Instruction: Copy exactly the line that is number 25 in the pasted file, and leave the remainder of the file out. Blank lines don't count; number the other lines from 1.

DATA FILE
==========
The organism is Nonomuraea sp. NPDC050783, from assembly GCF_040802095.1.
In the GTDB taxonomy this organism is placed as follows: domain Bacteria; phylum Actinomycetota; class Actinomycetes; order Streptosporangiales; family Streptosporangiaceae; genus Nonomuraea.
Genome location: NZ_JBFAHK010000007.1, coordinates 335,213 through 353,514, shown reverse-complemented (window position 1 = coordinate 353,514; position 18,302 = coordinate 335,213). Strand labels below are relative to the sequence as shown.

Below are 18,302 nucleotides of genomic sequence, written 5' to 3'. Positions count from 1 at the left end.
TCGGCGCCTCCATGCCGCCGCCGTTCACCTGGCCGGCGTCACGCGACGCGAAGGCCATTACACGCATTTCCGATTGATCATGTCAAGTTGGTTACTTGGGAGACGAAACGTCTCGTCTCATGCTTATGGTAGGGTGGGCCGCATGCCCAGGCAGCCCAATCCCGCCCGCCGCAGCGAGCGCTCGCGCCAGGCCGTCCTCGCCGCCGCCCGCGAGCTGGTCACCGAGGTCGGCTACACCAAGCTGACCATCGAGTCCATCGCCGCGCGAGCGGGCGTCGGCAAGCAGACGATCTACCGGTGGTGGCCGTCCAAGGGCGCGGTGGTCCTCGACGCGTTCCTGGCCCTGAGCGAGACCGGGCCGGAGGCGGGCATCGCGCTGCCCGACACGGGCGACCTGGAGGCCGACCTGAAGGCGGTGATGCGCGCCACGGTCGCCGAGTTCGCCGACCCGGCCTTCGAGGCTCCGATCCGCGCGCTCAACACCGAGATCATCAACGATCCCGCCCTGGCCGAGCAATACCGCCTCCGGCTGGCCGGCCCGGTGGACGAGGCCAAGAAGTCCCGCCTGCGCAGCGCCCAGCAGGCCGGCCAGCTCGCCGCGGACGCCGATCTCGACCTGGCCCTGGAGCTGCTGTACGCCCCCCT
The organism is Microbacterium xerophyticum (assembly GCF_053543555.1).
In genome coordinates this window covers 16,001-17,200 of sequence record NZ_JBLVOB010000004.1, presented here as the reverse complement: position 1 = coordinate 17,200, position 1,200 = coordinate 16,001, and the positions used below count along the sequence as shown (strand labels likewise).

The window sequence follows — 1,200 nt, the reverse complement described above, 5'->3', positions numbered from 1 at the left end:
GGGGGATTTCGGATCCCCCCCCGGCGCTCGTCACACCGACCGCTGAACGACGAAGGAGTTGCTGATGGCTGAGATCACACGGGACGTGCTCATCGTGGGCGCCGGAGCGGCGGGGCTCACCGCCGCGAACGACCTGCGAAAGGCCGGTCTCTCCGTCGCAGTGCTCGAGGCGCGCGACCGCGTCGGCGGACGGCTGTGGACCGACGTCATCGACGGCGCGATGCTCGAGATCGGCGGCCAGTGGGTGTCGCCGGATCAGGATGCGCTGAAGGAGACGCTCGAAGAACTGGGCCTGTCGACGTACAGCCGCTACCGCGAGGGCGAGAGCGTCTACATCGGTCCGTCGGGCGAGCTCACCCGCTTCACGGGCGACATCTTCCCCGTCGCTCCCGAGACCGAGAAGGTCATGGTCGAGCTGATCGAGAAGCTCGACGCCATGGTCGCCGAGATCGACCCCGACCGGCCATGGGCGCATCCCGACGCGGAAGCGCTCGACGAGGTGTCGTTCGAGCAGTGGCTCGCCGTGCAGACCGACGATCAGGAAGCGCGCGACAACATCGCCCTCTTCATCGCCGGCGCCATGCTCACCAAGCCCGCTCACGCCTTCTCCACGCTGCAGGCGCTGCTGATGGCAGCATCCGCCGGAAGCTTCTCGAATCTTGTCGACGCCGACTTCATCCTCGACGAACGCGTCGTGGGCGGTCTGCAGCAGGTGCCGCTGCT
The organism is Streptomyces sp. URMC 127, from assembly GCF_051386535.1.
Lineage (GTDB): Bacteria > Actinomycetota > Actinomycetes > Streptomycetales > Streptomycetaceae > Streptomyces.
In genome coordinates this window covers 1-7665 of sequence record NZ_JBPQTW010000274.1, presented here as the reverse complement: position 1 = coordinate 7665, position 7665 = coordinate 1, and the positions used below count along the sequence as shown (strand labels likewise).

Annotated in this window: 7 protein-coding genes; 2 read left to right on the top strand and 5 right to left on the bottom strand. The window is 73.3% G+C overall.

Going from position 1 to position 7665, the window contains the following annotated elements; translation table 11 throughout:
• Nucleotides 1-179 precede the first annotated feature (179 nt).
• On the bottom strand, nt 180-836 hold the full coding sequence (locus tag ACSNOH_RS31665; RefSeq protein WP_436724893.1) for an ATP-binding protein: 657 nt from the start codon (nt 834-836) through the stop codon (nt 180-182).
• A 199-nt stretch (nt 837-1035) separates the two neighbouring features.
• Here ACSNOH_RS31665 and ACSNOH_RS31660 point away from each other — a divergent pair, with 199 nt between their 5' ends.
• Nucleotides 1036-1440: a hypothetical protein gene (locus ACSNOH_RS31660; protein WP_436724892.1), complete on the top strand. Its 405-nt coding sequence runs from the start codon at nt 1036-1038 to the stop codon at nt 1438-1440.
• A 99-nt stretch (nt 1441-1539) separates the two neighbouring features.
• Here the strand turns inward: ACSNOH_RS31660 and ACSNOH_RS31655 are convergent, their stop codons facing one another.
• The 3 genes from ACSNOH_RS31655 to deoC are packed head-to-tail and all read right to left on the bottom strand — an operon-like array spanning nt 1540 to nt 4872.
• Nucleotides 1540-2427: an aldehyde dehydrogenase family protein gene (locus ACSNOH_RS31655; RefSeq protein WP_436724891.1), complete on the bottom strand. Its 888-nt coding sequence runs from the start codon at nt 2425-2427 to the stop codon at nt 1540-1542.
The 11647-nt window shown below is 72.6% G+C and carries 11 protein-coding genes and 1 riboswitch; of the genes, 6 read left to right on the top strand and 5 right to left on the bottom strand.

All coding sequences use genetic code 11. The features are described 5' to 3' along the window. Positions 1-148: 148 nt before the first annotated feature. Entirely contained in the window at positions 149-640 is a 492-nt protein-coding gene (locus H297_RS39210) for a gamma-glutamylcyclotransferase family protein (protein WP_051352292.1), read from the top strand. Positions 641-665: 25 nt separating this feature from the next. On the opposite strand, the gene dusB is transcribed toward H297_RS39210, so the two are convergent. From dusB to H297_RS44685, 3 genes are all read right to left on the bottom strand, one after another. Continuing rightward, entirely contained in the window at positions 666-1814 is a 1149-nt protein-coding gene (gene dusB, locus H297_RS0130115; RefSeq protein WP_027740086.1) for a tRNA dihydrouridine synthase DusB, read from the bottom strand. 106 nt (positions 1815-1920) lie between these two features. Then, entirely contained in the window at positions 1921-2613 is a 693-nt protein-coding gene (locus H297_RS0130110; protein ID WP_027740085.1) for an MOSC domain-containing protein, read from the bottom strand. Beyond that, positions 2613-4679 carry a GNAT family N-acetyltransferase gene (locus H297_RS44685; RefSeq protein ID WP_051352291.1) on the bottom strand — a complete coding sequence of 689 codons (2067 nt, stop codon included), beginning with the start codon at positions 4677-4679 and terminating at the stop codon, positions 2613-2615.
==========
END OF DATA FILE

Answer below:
All coding sequences use genetic code 11. The features are described 5' to 3' along the window. Positions 1-148: 148 nt before the first annotated feature. Entirely contained in the window at positions 149-640 is a 492-nt protein-coding gene (locus H297_RS39210) for a gamma-glutamylcyclotransferase family protein (protein WP_051352292.1), read from the top strand. Positions 641-665: 25 nt separating this feature from the next. On the opposite strand, the gene dusB is transcribed toward H297_RS39210, so the two are convergent. From dusB to H297_RS44685, 3 genes are all read right to left on the bottom strand, one after another. Continuing rightward, entirely contained in the window at positions 666-1814 is a 1149-nt protein-coding gene (gene dusB, locus H297_RS0130115; RefSeq protein WP_027740086.1) for a tRNA dihydrouridine synthase DusB, read from the bottom strand. 106 nt (positions 1815-1920) lie between these two features. Then, entirely contained in the window at positions 1921-2613 is a 693-nt protein-coding gene (locus H297_RS0130110; protein ID WP_027740085.1) for an MOSC domain-containing protein, read from the bottom strand. Beyond that, positions 2613-4679 carry a GNAT family N-acetyltransferase gene (locus H297_RS44685; RefSeq protein ID WP_051352291.1) on the bottom strand — a complete coding sequence of 689 codons (2067 nt, stop codon included), beginning with the start codon at positions 4677-4679 and terminating at the stop codon, positions 2613-2615.